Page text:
4. "Gettysburg, July 1 1863" by Jane Kenyon takes pretty much the opposite approach to the Battle of Gettysburg and takes us into the moment, following a wounded soldier. This is the first of what you'd call 'contemporary poetry' in this list, and you'll notice the language feels more modern, it's a little more conversational while still maintaining a good quality of sound and rhythm.

"Gettysburg, July 1 1863" by Jane Kenyon

The young man, hardly more
than a boy, who fired the shot
had looked at him with an air
not of anger but of concentration,
as if he were surveying a road,
or feeding a length of wood into a saw:
It had to be done just so.

The bullet passed through
his upper chest, below the collar bone.
The pain was not what he might
have feared. Strangely exhilarated
he staggered out of the pasture
and into a grove of trees.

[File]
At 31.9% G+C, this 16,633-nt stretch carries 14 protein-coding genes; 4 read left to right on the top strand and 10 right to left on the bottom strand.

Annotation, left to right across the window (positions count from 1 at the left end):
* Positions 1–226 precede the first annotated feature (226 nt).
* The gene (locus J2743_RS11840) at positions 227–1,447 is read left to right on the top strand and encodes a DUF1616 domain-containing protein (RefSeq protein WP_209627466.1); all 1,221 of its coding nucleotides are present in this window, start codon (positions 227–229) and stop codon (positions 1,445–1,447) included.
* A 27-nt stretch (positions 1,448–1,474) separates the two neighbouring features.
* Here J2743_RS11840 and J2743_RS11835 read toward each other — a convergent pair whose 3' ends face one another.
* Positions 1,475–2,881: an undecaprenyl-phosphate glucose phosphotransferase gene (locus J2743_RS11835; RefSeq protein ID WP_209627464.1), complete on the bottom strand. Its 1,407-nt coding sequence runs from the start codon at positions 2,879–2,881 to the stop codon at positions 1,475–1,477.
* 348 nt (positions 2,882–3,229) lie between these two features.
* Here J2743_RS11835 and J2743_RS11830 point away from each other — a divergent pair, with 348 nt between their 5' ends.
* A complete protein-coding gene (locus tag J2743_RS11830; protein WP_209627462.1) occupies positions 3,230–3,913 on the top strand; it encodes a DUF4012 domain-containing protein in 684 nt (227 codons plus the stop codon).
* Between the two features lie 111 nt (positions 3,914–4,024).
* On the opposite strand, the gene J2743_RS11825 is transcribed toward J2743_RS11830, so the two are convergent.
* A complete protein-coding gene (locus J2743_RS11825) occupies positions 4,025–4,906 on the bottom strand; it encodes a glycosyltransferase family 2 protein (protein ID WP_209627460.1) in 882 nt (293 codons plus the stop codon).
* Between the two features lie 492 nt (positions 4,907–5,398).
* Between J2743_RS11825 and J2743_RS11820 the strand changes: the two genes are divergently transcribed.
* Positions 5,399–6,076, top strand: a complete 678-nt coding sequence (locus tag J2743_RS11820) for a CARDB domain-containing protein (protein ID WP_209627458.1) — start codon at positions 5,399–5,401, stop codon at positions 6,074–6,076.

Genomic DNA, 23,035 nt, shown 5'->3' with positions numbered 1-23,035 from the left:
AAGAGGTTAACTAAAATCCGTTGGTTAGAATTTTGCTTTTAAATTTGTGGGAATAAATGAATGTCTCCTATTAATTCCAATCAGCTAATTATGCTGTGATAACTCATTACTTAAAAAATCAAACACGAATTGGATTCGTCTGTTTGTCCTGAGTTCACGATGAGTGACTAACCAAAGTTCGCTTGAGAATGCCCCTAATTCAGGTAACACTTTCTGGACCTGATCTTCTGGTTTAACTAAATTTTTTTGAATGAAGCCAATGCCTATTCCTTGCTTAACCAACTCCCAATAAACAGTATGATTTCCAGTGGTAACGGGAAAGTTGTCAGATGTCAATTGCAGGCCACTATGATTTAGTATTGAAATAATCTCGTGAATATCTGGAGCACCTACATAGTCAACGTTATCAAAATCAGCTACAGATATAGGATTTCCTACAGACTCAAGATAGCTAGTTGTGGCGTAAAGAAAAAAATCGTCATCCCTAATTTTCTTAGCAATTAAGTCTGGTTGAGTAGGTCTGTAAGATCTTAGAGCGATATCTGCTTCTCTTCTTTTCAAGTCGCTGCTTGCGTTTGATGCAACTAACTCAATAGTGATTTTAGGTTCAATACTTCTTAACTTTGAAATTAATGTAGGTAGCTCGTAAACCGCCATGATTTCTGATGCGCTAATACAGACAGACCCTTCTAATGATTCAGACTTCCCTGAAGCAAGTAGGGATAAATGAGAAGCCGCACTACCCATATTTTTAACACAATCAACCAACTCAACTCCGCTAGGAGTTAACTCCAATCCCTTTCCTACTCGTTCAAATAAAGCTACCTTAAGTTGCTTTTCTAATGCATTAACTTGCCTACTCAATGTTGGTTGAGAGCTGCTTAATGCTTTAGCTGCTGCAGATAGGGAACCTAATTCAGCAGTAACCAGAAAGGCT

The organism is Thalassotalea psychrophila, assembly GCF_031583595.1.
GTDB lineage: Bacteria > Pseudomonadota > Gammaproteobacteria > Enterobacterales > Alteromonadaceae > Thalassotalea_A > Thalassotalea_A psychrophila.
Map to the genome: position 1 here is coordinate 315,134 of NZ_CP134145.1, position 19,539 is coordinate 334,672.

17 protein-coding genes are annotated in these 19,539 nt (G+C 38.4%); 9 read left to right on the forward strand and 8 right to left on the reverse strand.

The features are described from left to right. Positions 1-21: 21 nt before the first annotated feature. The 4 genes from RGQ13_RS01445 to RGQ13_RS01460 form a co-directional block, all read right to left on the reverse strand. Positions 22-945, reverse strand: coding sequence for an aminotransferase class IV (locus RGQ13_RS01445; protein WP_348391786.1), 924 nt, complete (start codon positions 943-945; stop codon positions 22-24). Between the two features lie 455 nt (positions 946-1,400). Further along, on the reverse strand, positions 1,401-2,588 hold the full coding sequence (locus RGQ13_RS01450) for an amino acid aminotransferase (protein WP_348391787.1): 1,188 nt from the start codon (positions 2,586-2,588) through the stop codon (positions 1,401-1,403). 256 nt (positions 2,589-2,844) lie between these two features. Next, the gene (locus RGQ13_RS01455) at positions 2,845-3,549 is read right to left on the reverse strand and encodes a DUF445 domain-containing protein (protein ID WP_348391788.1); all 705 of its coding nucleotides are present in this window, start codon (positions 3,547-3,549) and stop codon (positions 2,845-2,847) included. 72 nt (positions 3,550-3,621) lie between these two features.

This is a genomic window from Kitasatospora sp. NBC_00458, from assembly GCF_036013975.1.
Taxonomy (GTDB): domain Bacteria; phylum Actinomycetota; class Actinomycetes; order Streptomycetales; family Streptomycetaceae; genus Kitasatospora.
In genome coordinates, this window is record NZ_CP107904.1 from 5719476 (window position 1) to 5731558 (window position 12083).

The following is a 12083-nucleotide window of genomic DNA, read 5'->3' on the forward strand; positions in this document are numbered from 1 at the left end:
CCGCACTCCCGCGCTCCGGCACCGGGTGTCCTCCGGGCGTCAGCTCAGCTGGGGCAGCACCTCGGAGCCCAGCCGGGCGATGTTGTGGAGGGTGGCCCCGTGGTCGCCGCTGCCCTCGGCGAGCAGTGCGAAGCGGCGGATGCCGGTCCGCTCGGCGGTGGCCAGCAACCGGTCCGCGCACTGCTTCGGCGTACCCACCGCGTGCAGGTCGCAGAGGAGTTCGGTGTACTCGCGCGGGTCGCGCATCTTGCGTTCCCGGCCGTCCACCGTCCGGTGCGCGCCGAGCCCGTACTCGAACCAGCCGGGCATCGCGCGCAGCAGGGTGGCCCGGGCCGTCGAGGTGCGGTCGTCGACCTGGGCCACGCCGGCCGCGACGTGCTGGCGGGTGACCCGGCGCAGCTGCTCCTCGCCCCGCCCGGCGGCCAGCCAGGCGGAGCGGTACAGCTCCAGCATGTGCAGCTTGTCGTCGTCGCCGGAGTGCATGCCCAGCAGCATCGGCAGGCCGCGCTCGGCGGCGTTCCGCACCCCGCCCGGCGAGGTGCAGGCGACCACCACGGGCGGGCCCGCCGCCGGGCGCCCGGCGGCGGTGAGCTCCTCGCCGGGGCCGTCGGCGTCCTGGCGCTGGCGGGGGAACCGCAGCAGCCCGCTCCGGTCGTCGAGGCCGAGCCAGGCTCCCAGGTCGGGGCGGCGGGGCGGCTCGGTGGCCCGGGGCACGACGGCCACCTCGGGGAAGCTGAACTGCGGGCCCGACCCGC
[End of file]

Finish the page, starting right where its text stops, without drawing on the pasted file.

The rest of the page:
He pressed and pressed
the wound, trying to stanch
the blood, but he could only press
what he could reach, and he could
not reach his back, where the bullet
had exited.
                     He lay on the earth
smelling the leaves and mosses,
musty and damp and cool
after the blaze of open afternoon.

How good the earth smelled,
as it had when he was a boy
hiding from his father,
who was intent of strapping him
for doing his chores
late one time too many.

A cowbird razzed from a rail fence.
It isn't mockery, he thought,
no malice in it. . . just a noise.
Stray bullets nicked the oaks
overhead. Leaves and splinters fell.

Someone near him groaned.
But it was his own voice he heard.
His fingers and feet tingled,
the roof of his mouth,
and the bridge of his nose. . . .

He became dry, dry, and thought